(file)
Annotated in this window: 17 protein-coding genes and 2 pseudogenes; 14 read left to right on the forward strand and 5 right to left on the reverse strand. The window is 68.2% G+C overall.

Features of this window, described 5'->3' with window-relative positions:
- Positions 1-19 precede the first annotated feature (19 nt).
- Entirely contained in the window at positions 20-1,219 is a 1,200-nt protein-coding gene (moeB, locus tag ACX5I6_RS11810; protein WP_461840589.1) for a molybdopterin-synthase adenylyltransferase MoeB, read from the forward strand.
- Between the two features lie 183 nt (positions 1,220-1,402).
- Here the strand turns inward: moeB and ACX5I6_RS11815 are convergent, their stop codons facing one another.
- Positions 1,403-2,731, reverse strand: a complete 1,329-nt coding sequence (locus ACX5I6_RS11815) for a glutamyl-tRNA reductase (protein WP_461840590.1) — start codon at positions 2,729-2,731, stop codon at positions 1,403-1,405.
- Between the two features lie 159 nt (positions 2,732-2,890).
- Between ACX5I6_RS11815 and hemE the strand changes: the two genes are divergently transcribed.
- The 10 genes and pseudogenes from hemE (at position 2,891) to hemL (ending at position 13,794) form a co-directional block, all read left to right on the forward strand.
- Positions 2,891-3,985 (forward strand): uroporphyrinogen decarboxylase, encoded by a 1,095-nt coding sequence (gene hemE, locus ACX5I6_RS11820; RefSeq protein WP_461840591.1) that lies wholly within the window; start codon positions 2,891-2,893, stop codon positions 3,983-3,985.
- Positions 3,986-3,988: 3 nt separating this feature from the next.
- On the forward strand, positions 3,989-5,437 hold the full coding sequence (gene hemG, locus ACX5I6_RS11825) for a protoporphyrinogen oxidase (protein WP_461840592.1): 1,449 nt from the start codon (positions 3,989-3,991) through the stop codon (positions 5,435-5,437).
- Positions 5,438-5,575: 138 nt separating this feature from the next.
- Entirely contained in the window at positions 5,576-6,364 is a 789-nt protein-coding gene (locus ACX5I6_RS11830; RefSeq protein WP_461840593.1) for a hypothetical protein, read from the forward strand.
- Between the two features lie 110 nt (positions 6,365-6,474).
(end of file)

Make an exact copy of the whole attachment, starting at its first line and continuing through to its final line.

Annotated in this window: 17 protein-coding genes and 2 pseudogenes; 14 read left to right on the forward strand and 5 right to left on the reverse strand. The window is 68.2% G+C overall.

Features of this window, described 5'->3' with window-relative positions:
- Positions 1-19 precede the first annotated feature (19 nt).
- Entirely contained in the window at positions 20-1,219 is a 1,200-nt protein-coding gene (moeB, locus tag ACX5I6_RS11810; protein WP_461840589.1) for a molybdopterin-synthase adenylyltransferase MoeB, read from the forward strand.
- Between the two features lie 183 nt (positions 1,220-1,402).
- Here the strand turns inward: moeB and ACX5I6_RS11815 are convergent, their stop codons facing one another.
- Positions 1,403-2,731, reverse strand: a complete 1,329-nt coding sequence (locus ACX5I6_RS11815) for a glutamyl-tRNA reductase (protein WP_461840590.1) — start codon at positions 2,729-2,731, stop codon at positions 1,403-1,405.
- Between the two features lie 159 nt (positions 2,732-2,890).
- Between ACX5I6_RS11815 and hemE the strand changes: the two genes are divergently transcribed.
- The 10 genes and pseudogenes from hemE (at position 2,891) to hemL (ending at position 13,794) form a co-directional block, all read left to right on the forward strand.
- Positions 2,891-3,985 (forward strand): uroporphyrinogen decarboxylase, encoded by a 1,095-nt coding sequence (gene hemE, locus ACX5I6_RS11820; RefSeq protein WP_461840591.1) that lies wholly within the window; start codon positions 2,891-2,893, stop codon positions 3,983-3,985.
- Positions 3,986-3,988: 3 nt separating this feature from the next.
- On the forward strand, positions 3,989-5,437 hold the full coding sequence (gene hemG, locus ACX5I6_RS11825) for a protoporphyrinogen oxidase (protein WP_461840592.1): 1,449 nt from the start codon (positions 3,989-3,991) through the stop codon (positions 5,435-5,437).
- Positions 5,438-5,575: 138 nt separating this feature from the next.
- Entirely contained in the window at positions 5,576-6,364 is a 789-nt protein-coding gene (locus ACX5I6_RS11830; RefSeq protein WP_461840593.1) for a hypothetical protein, read from the forward strand.
- Between the two features lie 110 nt (positions 6,365-6,474).